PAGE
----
This presented such a beautiful, wilderness view that I couldn't resist the temptation to stop for a while. Besides, I had to tank up on water. Each major climb exhausted my three litres of stored water. While stopped at the rest area I met several other cyclists who were making the same trip. All were obviously in better shape and had much better equipment than did I. There was one who was doing the circuit in the opposite direction, from east to west. When I asked him why he would choose to do the entire trip against the wind, he shrugged nonchalantly, "C'est pour le fun." ["For the hell of it"]

Heading inland, the road skirted the eastern side of a vast, picturesque mountain lake called Grand Étang [Big Pond]. Once past the lake, it began to climb yet again. First it turned up into a narrow valley, then the valley became a ravine, formed by the river that fed the lake. I was clearly going over some kind of pass. I was small potatoes, though, after some of the earlier climbs.

I stopped at 13:15 near some nameless lake close to the summit for a lunch and water break before starting my descent. According the map showed the road would hug the water again after the next town, so according to my theory that should have meant it would be fairly flat. It was not to be. As I came flying down the grade into the town of Anse-à-Valleau, I could already see road take a turn and head right back up to climb over the next point. It was to be like this for each little town down the coast. There would be a high promontory to climb over, then the road would dip all the way down to the beach, where the town would be found, before climbing back up and over the promontory. These were serious hills, of my 100-metre-at-a-stretch variety. Beginning with Anse-à-Valleau, I had left the wilderness and was once again riding through developped countryside. Towns were only a few kilometres apart, and along the road in between were interspersed cottages and restuarants.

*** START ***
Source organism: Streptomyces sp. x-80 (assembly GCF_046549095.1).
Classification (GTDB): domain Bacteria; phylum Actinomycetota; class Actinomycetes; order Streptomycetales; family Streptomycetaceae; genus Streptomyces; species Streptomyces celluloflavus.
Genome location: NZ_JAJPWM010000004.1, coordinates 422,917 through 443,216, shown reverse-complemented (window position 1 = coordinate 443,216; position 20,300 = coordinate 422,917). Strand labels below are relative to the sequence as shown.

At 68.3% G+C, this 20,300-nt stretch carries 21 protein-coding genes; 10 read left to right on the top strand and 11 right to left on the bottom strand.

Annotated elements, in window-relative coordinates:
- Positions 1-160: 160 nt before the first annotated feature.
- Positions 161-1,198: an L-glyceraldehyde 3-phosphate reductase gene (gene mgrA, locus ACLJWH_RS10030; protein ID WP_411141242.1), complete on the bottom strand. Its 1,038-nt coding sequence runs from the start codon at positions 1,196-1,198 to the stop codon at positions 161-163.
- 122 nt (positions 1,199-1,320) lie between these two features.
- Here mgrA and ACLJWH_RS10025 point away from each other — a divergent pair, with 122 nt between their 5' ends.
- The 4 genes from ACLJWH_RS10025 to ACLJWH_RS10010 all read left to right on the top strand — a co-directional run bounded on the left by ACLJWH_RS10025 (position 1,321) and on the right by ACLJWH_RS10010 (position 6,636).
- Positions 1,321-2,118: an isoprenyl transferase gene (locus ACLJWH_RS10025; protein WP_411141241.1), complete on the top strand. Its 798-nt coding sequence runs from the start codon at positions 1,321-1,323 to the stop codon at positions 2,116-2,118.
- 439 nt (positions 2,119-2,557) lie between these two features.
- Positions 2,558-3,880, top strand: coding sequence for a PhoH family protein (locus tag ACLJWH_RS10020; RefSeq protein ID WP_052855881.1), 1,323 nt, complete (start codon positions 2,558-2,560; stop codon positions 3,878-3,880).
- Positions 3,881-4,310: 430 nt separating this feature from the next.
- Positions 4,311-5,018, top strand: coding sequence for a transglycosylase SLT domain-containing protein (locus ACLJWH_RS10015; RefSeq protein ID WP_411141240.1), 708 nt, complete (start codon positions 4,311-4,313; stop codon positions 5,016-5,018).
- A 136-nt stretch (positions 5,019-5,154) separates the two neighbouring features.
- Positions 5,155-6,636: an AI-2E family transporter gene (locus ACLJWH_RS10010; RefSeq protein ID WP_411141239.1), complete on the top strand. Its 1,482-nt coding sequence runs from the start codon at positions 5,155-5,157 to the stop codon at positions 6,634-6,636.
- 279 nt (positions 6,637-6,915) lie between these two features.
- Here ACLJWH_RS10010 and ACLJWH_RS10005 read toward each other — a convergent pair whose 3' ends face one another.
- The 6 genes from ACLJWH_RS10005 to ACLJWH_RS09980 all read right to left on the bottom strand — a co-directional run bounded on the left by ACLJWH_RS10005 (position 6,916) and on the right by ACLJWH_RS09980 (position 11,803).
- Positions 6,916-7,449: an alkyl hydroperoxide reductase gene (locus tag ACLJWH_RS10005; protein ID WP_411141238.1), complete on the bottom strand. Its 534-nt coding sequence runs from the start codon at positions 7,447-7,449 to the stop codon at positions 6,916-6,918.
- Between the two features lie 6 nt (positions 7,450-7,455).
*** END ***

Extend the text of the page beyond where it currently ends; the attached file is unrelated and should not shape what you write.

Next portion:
Along the Coast: Still more mountiains